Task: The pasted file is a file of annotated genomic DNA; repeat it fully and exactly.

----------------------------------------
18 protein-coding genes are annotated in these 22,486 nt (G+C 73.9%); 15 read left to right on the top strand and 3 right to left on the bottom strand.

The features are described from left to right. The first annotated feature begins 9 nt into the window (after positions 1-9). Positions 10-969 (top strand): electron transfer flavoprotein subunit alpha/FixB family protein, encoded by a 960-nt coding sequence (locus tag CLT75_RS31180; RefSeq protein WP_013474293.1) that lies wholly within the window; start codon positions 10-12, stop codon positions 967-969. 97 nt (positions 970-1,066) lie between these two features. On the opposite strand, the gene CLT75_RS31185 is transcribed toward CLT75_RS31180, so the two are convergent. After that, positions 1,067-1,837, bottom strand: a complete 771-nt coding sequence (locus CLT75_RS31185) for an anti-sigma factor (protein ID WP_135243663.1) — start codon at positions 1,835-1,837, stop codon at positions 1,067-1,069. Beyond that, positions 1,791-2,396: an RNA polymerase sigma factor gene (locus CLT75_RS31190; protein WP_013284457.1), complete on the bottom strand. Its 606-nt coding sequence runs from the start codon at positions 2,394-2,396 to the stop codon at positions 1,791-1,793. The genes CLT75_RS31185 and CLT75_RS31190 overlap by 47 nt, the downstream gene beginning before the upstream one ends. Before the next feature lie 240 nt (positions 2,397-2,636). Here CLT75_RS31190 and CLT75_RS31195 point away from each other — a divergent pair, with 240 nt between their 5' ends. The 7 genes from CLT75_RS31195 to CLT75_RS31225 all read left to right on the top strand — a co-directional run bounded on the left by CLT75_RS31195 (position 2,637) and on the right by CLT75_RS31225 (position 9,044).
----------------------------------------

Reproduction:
18 protein-coding genes are annotated in these 22,486 nt (G+C 73.9%); 15 read left to right on the top strand and 3 right to left on the bottom strand.

The features are described from left to right. The first annotated feature begins 9 nt into the window (after positions 1-9). Positions 10-969 (top strand): electron transfer flavoprotein subunit alpha/FixB family protein, encoded by a 960-nt coding sequence (locus tag CLT75_RS31180; RefSeq protein WP_013474293.1) that lies wholly within the window; start codon positions 10-12, stop codon positions 967-969. 97 nt (positions 970-1,066) lie between these two features. On the opposite strand, the gene CLT75_RS31185 is transcribed toward CLT75_RS31180, so the two are convergent. After that, positions 1,067-1,837, bottom strand: a complete 771-nt coding sequence (locus CLT75_RS31185) for an anti-sigma factor (protein ID WP_135243663.1) — start codon at positions 1,835-1,837, stop codon at positions 1,067-1,069. Beyond that, positions 1,791-2,396: an RNA polymerase sigma factor gene (locus CLT75_RS31190; protein WP_013284457.1), complete on the bottom strand. Its 606-nt coding sequence runs from the start codon at positions 2,394-2,396 to the stop codon at positions 1,791-1,793. The genes CLT75_RS31185 and CLT75_RS31190 overlap by 47 nt, the downstream gene beginning before the upstream one ends. Before the next feature lie 240 nt (positions 2,397-2,636). Here CLT75_RS31190 and CLT75_RS31195 point away from each other — a divergent pair, with 240 nt between their 5' ends. The 7 genes from CLT75_RS31195 to CLT75_RS31225 all read left to right on the top strand — a co-directional run bounded on the left by CLT75_RS31195 (position 2,637) and on the right by CLT75_RS31225 (position 9,044).